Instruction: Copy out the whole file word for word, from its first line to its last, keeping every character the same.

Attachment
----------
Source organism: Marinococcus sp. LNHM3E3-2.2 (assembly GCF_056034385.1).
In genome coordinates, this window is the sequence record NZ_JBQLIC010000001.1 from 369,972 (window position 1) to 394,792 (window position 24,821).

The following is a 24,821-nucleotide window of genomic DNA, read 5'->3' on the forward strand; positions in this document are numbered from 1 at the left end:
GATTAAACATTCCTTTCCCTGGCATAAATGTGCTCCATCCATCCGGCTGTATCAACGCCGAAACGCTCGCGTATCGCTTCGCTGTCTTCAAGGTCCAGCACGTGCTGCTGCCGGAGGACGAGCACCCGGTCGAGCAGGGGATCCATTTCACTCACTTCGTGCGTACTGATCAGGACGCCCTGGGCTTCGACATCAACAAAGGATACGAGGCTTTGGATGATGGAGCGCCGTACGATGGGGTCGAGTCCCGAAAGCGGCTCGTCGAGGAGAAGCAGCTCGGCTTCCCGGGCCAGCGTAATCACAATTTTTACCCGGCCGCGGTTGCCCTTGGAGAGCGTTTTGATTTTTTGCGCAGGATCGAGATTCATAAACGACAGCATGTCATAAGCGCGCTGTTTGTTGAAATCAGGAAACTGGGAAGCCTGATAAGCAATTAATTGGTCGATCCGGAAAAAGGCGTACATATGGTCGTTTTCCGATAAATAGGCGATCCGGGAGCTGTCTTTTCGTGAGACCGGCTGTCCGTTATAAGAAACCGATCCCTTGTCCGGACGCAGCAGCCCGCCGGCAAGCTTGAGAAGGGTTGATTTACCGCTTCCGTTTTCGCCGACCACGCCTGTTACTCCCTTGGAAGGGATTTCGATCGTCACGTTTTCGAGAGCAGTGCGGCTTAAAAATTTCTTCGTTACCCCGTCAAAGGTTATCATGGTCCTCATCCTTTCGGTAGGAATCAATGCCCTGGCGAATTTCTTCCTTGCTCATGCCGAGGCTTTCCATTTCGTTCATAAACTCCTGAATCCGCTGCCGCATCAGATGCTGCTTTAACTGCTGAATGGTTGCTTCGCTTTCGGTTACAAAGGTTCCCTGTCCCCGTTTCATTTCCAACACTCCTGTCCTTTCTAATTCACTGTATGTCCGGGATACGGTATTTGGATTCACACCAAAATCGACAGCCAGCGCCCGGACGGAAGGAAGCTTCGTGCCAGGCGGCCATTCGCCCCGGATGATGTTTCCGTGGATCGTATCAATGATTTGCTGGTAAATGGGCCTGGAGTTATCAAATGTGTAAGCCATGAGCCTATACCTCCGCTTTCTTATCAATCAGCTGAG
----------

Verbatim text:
Source organism: Marinococcus sp. LNHM3E3-2.2 (assembly GCF_056034385.1).
In genome coordinates, this window is the sequence record NZ_JBQLIC010000001.1 from 369,972 (window position 1) to 394,792 (window position 24,821).

The following is a 24,821-nucleotide window of genomic DNA, read 5'->3' on the forward strand; positions in this document are numbered from 1 at the left end:
GATTAAACATTCCTTTCCCTGGCATAAATGTGCTCCATCCATCCGGCTGTATCAACGCCGAAACGCTCGCGTATCGCTTCGCTGTCTTCAAGGTCCAGCACGTGCTGCTGCCGGAGGACGAGCACCCGGTCGAGCAGGGGATCCATTTCACTCACTTCGTGCGTACTGATCAGGACGCCCTGGGCTTCGACATCAACAAAGGATACGAGGCTTTGGATGATGGAGCGCCGTACGATGGGGTCGAGTCCCGAAAGCGGCTCGTCGAGGAGAAGCAGCTCGGCTTCCCGGGCCAGCGTAATCACAATTTTTACCCGGCCGCGGTTGCCCTTGGAGAGCGTTTTGATTTTTTGCGCAGGATCGAGATTCATAAACGACAGCATGTCATAAGCGCGCTGTTTGTTGAAATCAGGAAACTGGGAAGCCTGATAAGCAATTAATTGGTCGATCCGGAAAAAGGCGTACATATGGTCGTTTTCCGATAAATAGGCGATCCGGGAGCTGTCTTTTCGTGAGACCGGCTGTCCGTTATAAGAAACCGATCCCTTGTCCGGACGCAGCAGCCCGCCGGCAAGCTTGAGAAGGGTTGATTTACCGCTTCCGTTTTCGCCGACCACGCCTGTTACTCCCTTGGAAGGGATTTCGATCGTCACGTTTTCGAGAGCAGTGCGGCTTAAAAATTTCTTCGTTACCCCGTCAAAGGTTATCATGGTCCTCATCCTTTCGGTAGGAATCAATGCCCTGGCGAATTTCTTCCTTGCTCATGCCGAGGCTTTCCATTTCGTTCATAAACTCCTGAATCCGCTGCCGCATCAGATGCTGCTTTAACTGCTGAATGGTTGCTTCGCTTTCGGTTACAAAGGTTCCCTGTCCCCGTTTCATTTCCAACACTCCTGTCCTTTCTAATTCACTGTATGTCCGGGATACGGTATTTGGATTCACACCAAAATCGACAGCCAGCGCCCGGACGGAAGGAAGCTTCGTGCCAGGCGGCCATTCGCCCCGGATGATGTTTCCGTGGATCGTATCAATGATTTGCTGGTAAATGGGCCTGGAGTTATCAAATGTGTAAGCCATGAGCCTATACCTCCGCTTTCTTATCAATCAGCTGAG